The important thing to remember about church constitutions is really rather simple: say what you mean to do, and then do what you say. This advice is easier to follow if the constitution is brief and uncomplicated. A constitution does not need to address every conceivable situation, but it does need to address the mechanism by which the congregation will decide how unforeseen situations will be handled. Within the parameters of the constitution, churches are capable of developing ad hoc procedures. These decisions will be recorded in the church’s minutes and become its guide for similar situations in the future.

A church should not knowingly violate its own constitution. In most instances, a properly adopted constitution is a legally binding document. If a church violates the terms of the document, then it leaves itself open to litigation. In some instances, a disgruntled minority has been able to gain control of their church’s property and assets by showing in court that the church acted contrary to its own constitution. Situations like that can be avoided by simply following the procedures within the constitution.

I know of instances in which churches have voted by a simple majority to “suspend” their constitutions so that they could transact some specific piece of business. Their rationale was that amending the constitution would take too much time and would require a greater-than-majority vote, which might not be given. Now, I’m not a lawyer, but it seems incredible that a church could suspend a constitution with fewer votes than it would have to receive in order to amend it. In the position of pastor, I would not want to lead a church to take that risk.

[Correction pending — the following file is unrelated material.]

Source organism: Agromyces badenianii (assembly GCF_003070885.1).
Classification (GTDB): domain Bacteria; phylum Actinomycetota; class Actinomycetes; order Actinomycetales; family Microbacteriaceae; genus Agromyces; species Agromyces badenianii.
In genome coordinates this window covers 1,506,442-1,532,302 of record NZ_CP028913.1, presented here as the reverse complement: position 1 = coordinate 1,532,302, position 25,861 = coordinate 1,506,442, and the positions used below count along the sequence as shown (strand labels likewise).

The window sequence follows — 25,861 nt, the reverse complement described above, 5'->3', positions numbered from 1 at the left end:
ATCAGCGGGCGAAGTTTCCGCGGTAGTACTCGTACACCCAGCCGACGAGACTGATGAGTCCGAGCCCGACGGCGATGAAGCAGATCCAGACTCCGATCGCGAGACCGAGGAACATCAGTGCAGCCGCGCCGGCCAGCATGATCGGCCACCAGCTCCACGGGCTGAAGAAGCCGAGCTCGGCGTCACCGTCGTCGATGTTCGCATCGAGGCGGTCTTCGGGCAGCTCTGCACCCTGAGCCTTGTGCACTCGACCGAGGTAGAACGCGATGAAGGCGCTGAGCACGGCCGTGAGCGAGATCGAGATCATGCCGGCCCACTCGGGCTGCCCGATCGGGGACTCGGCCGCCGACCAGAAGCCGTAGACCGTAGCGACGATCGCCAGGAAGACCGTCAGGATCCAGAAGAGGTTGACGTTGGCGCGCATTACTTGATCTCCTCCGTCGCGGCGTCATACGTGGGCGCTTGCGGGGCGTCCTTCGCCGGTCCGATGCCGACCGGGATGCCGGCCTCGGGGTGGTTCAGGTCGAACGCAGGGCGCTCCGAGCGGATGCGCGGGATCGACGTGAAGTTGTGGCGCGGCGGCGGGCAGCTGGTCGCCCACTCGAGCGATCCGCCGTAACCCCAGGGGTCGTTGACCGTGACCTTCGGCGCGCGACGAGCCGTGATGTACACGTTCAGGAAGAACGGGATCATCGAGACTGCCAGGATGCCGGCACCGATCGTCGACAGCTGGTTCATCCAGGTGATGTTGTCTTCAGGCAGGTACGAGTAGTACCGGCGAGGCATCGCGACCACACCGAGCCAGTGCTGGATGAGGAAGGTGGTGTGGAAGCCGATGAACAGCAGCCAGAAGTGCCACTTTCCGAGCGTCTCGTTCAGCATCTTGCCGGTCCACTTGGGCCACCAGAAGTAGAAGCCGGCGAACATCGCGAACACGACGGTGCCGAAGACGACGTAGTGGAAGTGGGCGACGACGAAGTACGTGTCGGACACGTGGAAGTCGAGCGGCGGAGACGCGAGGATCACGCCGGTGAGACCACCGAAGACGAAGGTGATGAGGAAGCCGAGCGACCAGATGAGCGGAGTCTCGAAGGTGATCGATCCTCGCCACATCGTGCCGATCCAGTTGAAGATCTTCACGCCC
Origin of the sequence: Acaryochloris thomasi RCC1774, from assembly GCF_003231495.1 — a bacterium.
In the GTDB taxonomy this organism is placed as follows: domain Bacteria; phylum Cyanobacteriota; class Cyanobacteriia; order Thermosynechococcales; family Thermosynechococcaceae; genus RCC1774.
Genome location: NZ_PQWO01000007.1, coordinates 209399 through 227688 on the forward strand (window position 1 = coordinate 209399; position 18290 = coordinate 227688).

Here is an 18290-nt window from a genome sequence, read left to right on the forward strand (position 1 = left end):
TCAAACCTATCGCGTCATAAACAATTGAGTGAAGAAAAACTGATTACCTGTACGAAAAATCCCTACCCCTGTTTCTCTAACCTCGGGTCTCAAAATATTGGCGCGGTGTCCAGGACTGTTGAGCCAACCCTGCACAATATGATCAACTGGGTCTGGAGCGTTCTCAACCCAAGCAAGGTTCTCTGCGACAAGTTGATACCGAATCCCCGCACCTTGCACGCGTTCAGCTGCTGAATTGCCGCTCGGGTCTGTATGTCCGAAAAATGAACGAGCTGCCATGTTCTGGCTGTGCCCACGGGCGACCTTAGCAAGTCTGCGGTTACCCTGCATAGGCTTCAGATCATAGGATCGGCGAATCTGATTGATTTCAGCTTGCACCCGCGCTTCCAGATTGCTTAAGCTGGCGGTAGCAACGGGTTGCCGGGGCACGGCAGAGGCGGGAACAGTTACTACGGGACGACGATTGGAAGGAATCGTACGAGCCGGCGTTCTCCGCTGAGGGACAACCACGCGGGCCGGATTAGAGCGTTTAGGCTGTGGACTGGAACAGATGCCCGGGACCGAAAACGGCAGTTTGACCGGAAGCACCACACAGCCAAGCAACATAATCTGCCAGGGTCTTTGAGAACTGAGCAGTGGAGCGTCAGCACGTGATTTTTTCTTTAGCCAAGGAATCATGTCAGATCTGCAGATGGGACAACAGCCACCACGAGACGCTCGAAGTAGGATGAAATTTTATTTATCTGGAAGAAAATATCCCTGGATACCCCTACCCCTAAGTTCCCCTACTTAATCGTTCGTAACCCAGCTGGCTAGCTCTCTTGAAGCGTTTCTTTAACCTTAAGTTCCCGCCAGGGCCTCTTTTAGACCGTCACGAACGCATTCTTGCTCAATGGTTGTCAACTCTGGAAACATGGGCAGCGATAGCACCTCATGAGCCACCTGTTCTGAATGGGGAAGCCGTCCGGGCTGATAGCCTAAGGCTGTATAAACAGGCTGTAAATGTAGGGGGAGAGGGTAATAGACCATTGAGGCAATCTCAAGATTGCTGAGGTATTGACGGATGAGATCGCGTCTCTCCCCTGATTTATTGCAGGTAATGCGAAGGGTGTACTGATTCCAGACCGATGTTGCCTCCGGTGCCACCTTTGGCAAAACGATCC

Having a constitution is not a matter of biblical obedience. Doing things decently and in order, however, is. Most modern churches have found that decency and order are greatly enhanced by adopting and following a written constitution. Prudence dictates that each church detail for itself how it will pursue the necessary organizational matters that Scripture leaves unspecified.

Psalm 15

Christopher Smart (1722-1771)

Taste

O GUIDE my judgement and my taste,
Sweet SPIRIT, author of the book
Of wonders, told in language chaste
And plainness, not to be mistook.

O let me muse, and yet at sight
The page admire, the page believe;
‘Let there be light, and there was light,
Let there be Paradise and Eve!’

Who his soul’s rapture can refrain?
At Joseph’s ever-pleasing tale
Of marvels, the prodigious train,
To Sinai’s hill from Goshen’s vale.

The Psalmist and proverbial Seer,
And all the prophets sons of song,
Make all things precious, all things dear,
And bear the brilliant word along.

O take the book from off the shelf,
And con it meekly on thy knees;
Best panegyric on itself,
And self-avouch’d to teach and please.

Respect, adore it heart and mind.
How greatly sweet, how sweetly grand,
Who reads the most, is most refin’d,
And polish’d by the Master’s hand.

Kevin BauderThis essay is by Dr. Kevin T. Bauder, president of Central Baptist Theological Seminary (Plymouth, MN). Not every professor, student, or alumnus of Central Seminary necessarily agrees with every opinion that it expresses.